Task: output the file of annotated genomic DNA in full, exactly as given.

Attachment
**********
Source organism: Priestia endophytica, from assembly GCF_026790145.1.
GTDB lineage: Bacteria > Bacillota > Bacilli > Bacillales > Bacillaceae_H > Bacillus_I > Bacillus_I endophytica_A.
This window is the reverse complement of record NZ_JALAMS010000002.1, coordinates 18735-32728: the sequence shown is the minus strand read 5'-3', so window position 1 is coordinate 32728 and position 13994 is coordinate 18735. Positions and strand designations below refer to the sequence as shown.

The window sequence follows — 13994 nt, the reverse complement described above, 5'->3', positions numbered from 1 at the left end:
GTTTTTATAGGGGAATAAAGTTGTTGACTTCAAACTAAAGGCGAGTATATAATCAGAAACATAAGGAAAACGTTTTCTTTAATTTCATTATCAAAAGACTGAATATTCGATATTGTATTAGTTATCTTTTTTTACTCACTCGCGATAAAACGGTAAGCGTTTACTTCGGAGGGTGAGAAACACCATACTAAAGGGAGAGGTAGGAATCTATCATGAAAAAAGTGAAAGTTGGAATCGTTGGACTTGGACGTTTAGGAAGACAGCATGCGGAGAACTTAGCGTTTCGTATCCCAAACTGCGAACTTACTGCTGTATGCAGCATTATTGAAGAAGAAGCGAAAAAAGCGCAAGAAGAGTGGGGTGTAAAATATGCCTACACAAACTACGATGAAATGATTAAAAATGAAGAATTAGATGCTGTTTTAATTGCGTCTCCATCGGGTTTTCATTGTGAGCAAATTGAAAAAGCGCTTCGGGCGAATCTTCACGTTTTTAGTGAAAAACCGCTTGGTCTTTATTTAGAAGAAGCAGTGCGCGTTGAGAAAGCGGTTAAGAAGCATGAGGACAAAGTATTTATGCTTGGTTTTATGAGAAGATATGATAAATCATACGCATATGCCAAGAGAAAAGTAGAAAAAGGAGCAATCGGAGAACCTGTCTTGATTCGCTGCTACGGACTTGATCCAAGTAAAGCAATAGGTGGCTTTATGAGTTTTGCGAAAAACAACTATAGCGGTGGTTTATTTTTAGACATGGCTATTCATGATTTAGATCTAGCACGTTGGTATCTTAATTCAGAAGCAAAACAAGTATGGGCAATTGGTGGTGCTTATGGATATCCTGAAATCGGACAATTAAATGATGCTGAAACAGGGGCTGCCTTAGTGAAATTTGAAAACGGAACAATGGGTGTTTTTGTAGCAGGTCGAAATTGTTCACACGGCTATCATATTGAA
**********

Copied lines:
Source organism: Priestia endophytica, from assembly GCF_026790145.1.
GTDB lineage: Bacteria > Bacillota > Bacilli > Bacillales > Bacillaceae_H > Bacillus_I > Bacillus_I endophytica_A.
This window is the reverse complement of record NZ_JALAMS010000002.1, coordinates 18735-32728: the sequence shown is the minus strand read 5'-3', so window position 1 is coordinate 32728 and position 13994 is coordinate 18735. Positions and strand designations below refer to the sequence as shown.

The window sequence follows — 13994 nt, the reverse complement described above, 5'->3', positions numbered from 1 at the left end:
GTTTTTATAGGGGAATAAAGTTGTTGACTTCAAACTAAAGGCGAGTATATAATCAGAAACATAAGGAAAACGTTTTCTTTAATTTCATTATCAAAAGACTGAATATTCGATATTGTATTAGTTATCTTTTTTTACTCACTCGCGATAAAACGGTAAGCGTTTACTTCGGAGGGTGAGAAACACCATACTAAAGGGAGAGGTAGGAATCTATCATGAAAAAAGTGAAAGTTGGAATCGTTGGACTTGGACGTTTAGGAAGACAGCATGCGGAGAACTTAGCGTTTCGTATCCCAAACTGCGAACTTACTGCTGTATGCAGCATTATTGAAGAAGAAGCGAAAAAAGCGCAAGAAGAGTGGGGTGTAAAATATGCCTACACAAACTACGATGAAATGATTAAAAATGAAGAATTAGATGCTGTTTTAATTGCGTCTCCATCGGGTTTTCATTGTGAGCAAATTGAAAAAGCGCTTCGGGCGAATCTTCACGTTTTTAGTGAAAAACCGCTTGGTCTTTATTTAGAAGAAGCAGTGCGCGTTGAGAAAGCGGTTAAGAAGCATGAGGACAAAGTATTTATGCTTGGTTTTATGAGAAGATATGATAAATCATACGCATATGCCAAGAGAAAAGTAGAAAAAGGAGCAATCGGAGAACCTGTCTTGATTCGCTGCTACGGACTTGATCCAAGTAAAGCAATAGGTGGCTTTATGAGTTTTGCGAAAAACAACTATAGCGGTGGTTTATTTTTAGACATGGCTATTCATGATTTAGATCTAGCACGTTGGTATCTTAATTCAGAAGCAAAACAAGTATGGGCAATTGGTGGTGCTTATGGATATCCTGAAATCGGACAATTAAATGATGCTGAAACAGGGGCTGCCTTAGTGAAATTTGAAAACGGAACAATGGGTGTTTTTGTAGCAGGTCGAAATTGTTCACACGGCTATCATATTGAA